Monday, August 31, 2009

Resource for Indian Education Market

You want a little more information on the Indian education industry, you say?

You should really talk to Rahul Choudaha, who wrote this dissertation (click on the link) about finding a core competency curriculum in international education.

Rahul will be joining us on this blog, where he will be writing from time to time about the intersections and differences in the India-United States for-profit education industry relationship.

Rahul also writes the Dr. Education: Diagnosing Indian Education blog.

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Teaching Young Girls, Spiting the Taliban

An article on what it means to teach young children in the Forever War, the name given to the war in Afghanistan, popularized by reporter Dexter Filkins.

An excerpt from the article, where the protagonist is stopped by an extremist and sprayed with battery acid for, among other things, having the audacity to go to school a few miles away from the hometown of Mullah Muhammed Omar, the leader of the Taliban:

Shamsia Husseini and her sister, Atifa, were walking along the highway when they spotted the men on the motorbikes. Shamsia, then 17, was old enough to be married; she was wearing a black scarf that covered most of her face. Shamsia had seen Taliban gunmen before and figured the men on the motorcycles would pass. Then one of the bikes pulled alongside her, and the man on back jumped off. Through the mask, he asked Shamsia what seemed like a strange question.

“Are you going to school?”

The masked man pulled the scarf away from Shamsia’s face and, with his other hand, pumped the trigger on his spray gun. Shamsia felt as if her face and eyes were on fire. As she screamed, the masked man reached for Atifa, who was already running. He pulled at her and tore her scarf away and pumped the spray into her back. The men sped off toward another group of girls. Shamsia lay in the street holding her burning face.

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How to Become a Tutor In Hong Kong

The new scandal de jeur in Hong Kong is the rise of very wealthy tutors for public school students in the island territory just off the coast of China.

Hong Kong private tutor centers are cashing in on changes the public school system curriculum, but long before that, famous and sometimes notorious private tutors have been earning millions teaching students how to be successful at what is, very broadly speaking, a by rote and memorization school system in Hong Kong.

This is a touchy subject in Hong Kong. When vacationing students offer to help other students with summer school homework for money, people tend to get skittish and all sorts of moral volleys are lobbed each way and that.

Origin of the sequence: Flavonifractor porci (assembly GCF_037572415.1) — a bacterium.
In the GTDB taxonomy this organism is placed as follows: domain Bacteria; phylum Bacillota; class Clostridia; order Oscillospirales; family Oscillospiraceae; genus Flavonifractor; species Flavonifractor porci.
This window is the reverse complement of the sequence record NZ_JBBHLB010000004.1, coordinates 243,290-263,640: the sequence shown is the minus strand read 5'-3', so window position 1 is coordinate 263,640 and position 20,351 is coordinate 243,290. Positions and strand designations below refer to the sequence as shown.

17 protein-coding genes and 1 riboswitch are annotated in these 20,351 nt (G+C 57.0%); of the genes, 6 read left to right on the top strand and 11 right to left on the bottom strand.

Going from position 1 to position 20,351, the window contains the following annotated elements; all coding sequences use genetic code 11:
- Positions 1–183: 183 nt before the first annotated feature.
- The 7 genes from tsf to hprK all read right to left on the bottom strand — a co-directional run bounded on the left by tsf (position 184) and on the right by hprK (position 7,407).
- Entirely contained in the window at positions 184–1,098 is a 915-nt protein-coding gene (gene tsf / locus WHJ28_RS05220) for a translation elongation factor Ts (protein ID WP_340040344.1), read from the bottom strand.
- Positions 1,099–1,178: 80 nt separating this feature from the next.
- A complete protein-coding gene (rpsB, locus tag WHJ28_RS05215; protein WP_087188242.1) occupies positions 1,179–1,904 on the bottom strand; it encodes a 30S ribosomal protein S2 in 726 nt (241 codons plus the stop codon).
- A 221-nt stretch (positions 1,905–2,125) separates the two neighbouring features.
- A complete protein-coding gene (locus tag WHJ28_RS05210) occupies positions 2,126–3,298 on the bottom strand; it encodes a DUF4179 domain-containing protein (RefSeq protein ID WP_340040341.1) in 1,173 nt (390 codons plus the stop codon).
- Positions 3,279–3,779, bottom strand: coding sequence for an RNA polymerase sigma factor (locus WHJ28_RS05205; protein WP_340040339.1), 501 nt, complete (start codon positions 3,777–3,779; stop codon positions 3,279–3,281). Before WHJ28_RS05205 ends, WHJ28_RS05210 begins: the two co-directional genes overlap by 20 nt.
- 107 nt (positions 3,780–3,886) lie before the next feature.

But private forms of education, like many forms of business in Hong Kong, offer topographies for success in a purely capitalist system.

I was a private tutor once, and let me just demonstrate how easy it was to start up my own mini business while I went to grad school in the territory.

It took a few things:

1. Connections -- First and foremost, this is really how many people get anywhere in China and Hong Kong. I knew the wife of a pretty well-known Goldman Sachs director, who, after discussing with me my career options for funding my journalism degree at the local university, put in a polite word or two to six well-connected and wealthy business people near the Southern district of the island, where I lived at the time.

2. Credentials -- In addition to pursuing a second masters' degree, I had one master's degree in creative writing and a B.A in English literature from American universities. I also used to be a teacher. I spoke well, with a Midwestern accent. These really were all the credentials anyone needed. Just show off the degree.

3. Work Cheaply -- I started rates at only HK$400 an hour. That's about US$60 an hour. That is actually relatively cheap for a private English tutor in Hong Kong, someone who visits the home for one hour to one and a half hours a week.

In addition to providing my own transportation -- bus, taxi, or subway -- my other fixed costs were writing tablets to demonstrate handwriting and spelling techniques, novels and textbooks to provide lessons, and pencils and pens.

Really low overhead. I didn't have facilities I needed to maintain. I didn't have to register my name anywhere, or pay a licensing fee.

I am not sure if the same is true for the island's tuition centers, which line the streets of Wan Chai and offer everything from basic math and science tutorials to the big cash cow, English lessons. They even get their photo spreads on city buses.

Free market capitalism never had a greater market to generate profits. A tutor is portable, self-sufficient, and brand recognition all in one.

And it doesn't hurt that the Chinese value education and use it as a means to advance their life and career.

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Outside Operators Eye 250 L.A. Unified School District Schools

The views expressed in the following post come from guest blogger Rob Crawford, CEO of The Life Development Institute in Phoenix, Arizona.

The Los Angeles City Board of Education's vote to allow outside private school providers help turn around the district's education system looks like an opening for those entities willing to do the proverbial "dance with the devil", as this move represents a complete 180 degree turn in how children will be educated in the nation's second largest school district.

This could mean several things, among them: more public financing for privately held companies offering educational services to school districts, as well as a surge of interest in VC and private equity funding of ancillary products and services to education in the public realm.